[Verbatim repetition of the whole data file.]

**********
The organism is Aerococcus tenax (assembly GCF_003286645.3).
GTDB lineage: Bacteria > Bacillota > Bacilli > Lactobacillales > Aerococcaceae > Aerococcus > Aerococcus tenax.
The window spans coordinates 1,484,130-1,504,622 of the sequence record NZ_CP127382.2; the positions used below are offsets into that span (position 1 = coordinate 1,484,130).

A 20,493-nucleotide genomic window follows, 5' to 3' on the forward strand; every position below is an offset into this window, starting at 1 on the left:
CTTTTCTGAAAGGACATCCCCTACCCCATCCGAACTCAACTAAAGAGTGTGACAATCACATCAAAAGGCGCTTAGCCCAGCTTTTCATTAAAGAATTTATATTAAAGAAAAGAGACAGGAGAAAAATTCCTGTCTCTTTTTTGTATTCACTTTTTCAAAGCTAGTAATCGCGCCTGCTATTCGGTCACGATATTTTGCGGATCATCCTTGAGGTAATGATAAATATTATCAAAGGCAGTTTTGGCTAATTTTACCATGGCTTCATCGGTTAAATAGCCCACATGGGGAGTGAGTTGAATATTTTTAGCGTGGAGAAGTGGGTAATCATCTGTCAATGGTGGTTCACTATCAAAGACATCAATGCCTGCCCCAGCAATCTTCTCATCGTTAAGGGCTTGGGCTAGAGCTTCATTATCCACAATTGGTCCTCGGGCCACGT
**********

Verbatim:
The organism is Aerococcus tenax (assembly GCF_003286645.3).
GTDB lineage: Bacteria > Bacillota > Bacilli > Lactobacillales > Aerococcaceae > Aerococcus > Aerococcus tenax.
The window spans coordinates 1,484,130-1,504,622 of the sequence record NZ_CP127382.2; the positions used below are offsets into that span (position 1 = coordinate 1,484,130).

A 20,493-nucleotide genomic window follows, 5' to 3' on the forward strand; every position below is an offset into this window, starting at 1 on the left:
CTTTTCTGAAAGGACATCCCCTACCCCATCCGAACTCAACTAAAGAGTGTGACAATCACATCAAAAGGCGCTTAGCCCAGCTTTTCATTAAAGAATTTATATTAAAGAAAAGAGACAGGAGAAAAATTCCTGTCTCTTTTTTGTATTCACTTTTTCAAAGCTAGTAATCGCGCCTGCTATTCGGTCACGATATTTTGCGGATCATCCTTGAGGTAATGATAAATATTATCAAAGGCAGTTTTGGCTAATTTTACCATGGCTTCATCGGTTAAATAGCCCACATGGGGAGTGAGTTGAATATTTTTAGCGTGGAGAAGTGGGTAATCATCTGTCAATGGTGGTTCACTATCAAAGACATCAATGCCTGCCCCAGCAATCTTCTCATCGTTAAGGGCTTGGGCTAGAGCTTCATTATCCACAATTGGTCCTCGGGCCACGT